Before Dragon Ball Super first aired, we were told during a, “”Dragon Ball SuperComplete Showcase Event” that “”Dragon Ball Super” is a complete continuation of the Majin Buu story arc” and “It’s got a bit of post-battle aftermath” and “continues with the “Battle of Gods” arc where the God of Destruction Beerus appears and the “Revival of ‘F’” arc where Freeza comes back to life, and then, [Toriyama has] written a strange new story where they finally depart from this universe.”

The specific reason for the retelling? We do not know. It can be many reasons. Whether it be low DVD sales in Japan, or simply Toriyama’s vision of how he would have done Battle of Gods differently, we just do not know for certain exactly why.

Who is “Fat Beerus” and “Female Whis”?

“Fat Beerus”, later revealed as “Champa” (pun on champagne) was first shown alongside a “Female Whis” on the official Dragon Ball Super website back in June. It was recently revealed in chapter 5 of the Toyotarō Dragon Ball Super manga adaptation that Champa is Beerus’s twin brother, and is also a God of Destruction for universe 6. In addition, we also learn the name for the female Whis lookalike. Her name is “Vados”, and much like Whis is to Beerus, she too is the attendant to Champa. .

Q & A #1

Is “Super Saiyan Blue” the new name for “Super Saiyan God Super Saiyan?

The name “Super Saiyan Blue” is suggested in the Toyotarō manga adaptation. What does this mean? This means that we do not know for certain yet if Toriyama plans to adapt this name in the Dragon Ball Super anime. Also, this manga adaptation is written by Tototarō, and NOT Toriyama. Super Saiyan Blue was suggested as an easier spoken alternative to SSGSS (which was never actually stated in Resurrection ‘F’, just guidebooks, etc.)

When will the next manga chapter be released?

Toyotarō’s manga adaptation of Dragon Ball Super can be found in V-Jump, which is released on the 21st of each month in Japan.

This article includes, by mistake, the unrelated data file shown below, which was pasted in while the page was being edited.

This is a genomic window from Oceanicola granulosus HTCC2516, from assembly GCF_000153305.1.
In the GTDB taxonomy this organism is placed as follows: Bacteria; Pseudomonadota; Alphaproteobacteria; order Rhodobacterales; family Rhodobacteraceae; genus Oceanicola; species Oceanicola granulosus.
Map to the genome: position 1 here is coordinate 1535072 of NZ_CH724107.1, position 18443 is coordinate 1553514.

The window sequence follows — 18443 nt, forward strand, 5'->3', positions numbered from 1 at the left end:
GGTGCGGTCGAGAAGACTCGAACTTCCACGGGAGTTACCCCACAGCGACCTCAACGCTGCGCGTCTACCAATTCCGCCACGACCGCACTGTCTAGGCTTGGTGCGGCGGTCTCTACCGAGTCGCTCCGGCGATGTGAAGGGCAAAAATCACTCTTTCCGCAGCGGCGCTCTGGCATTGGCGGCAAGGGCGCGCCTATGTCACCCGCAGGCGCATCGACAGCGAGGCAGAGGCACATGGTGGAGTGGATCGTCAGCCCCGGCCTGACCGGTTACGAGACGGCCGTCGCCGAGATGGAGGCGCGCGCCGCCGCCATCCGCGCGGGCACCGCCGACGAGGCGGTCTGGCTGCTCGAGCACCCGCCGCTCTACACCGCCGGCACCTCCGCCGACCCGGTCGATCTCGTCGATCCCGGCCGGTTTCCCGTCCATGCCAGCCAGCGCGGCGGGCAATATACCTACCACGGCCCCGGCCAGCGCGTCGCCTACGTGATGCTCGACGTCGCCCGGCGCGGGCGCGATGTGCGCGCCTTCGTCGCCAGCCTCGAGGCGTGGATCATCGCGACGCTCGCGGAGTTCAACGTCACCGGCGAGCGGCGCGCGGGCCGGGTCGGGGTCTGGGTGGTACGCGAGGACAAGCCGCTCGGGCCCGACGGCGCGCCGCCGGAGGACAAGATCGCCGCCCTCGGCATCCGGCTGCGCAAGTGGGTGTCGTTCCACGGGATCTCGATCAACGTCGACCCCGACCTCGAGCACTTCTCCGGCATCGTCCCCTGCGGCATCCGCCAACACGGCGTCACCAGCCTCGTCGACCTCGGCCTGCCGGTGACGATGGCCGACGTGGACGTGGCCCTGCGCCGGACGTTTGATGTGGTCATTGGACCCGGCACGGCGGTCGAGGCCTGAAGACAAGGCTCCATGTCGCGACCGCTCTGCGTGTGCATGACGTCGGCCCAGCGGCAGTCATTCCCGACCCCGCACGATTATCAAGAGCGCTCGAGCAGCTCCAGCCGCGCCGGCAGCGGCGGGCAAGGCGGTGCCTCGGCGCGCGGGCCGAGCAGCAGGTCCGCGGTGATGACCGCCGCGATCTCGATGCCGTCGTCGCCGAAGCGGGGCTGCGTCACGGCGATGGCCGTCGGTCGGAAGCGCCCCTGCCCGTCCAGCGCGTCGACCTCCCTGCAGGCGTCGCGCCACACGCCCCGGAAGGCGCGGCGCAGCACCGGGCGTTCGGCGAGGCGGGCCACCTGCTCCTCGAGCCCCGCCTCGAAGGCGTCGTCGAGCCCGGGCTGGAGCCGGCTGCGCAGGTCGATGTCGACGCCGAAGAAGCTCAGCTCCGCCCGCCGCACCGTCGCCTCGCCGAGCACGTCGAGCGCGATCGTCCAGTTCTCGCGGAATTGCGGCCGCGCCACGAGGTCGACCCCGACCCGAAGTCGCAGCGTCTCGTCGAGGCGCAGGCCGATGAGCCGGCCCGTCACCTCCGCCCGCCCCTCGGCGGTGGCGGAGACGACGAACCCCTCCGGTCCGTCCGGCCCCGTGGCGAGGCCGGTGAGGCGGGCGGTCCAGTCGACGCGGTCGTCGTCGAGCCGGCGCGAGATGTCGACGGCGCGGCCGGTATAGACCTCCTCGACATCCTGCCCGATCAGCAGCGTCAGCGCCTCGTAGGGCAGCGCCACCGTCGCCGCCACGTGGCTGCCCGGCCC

Where is Pan?

Pan is scheduled to make her first appearance in episode 017 of Dragon Ball Super. Pan, like Uub, is first seen in the final episodes/chapters of Dragon Ball Z, which is following the 10 year time skip after Majin Buu’s defeat.

Jaco the Galactic Patrolman

If you haven’t already, it is extremely important that you read Toriyama’s Jaco the Galactic Patrolman“. Jaco the Galactic Patrolman, as stated by Toriyama, serves as prequel to Dragon Ball. Both print and digital editions can be purchased on Amazon.

Breathing in Space?

Even when leaving the Earth and entering space, the effects of the earth’s gravity and atmosphere are do not leave immediately. The earth’s forces begin to take effect before leaving space and returning to earth, and this includes the presence of oxygen that allows people to breathe. It can be debated that during Goku’s battle with Beerus, and much earlier, Bardock’s confrontation against Freeza, take place in the portion of space that is still affected by the earth’s forces in the last stretches of the planet’s atmosphere. So it is perfectly logical for Freeza to argue that Saiyans can’t breathe in the vaccum of space, because during those scenes, they are not IN the vaccum, they are still in Earth’s atmosphere (remember when Freeza blew up Namek he did so knowing that Saiyans can not breath in space, so even if Goku survived the explosion he would die from the lack of oxygen). This argument is also supported by the fact that as Goku began to fall after Beerus seemingly defeated him (before getting up for the last time before the match ended for good) in Dragon Ball Super, he began to descend at a rapid pace, enveloped with flames as he gained speed. This is Earth’s gravity affecting his body, pulling him in with intense and extremely powerful force towards Earth. This is how it can be proved the two beings were fighting in the atmosphere, regardless of being in space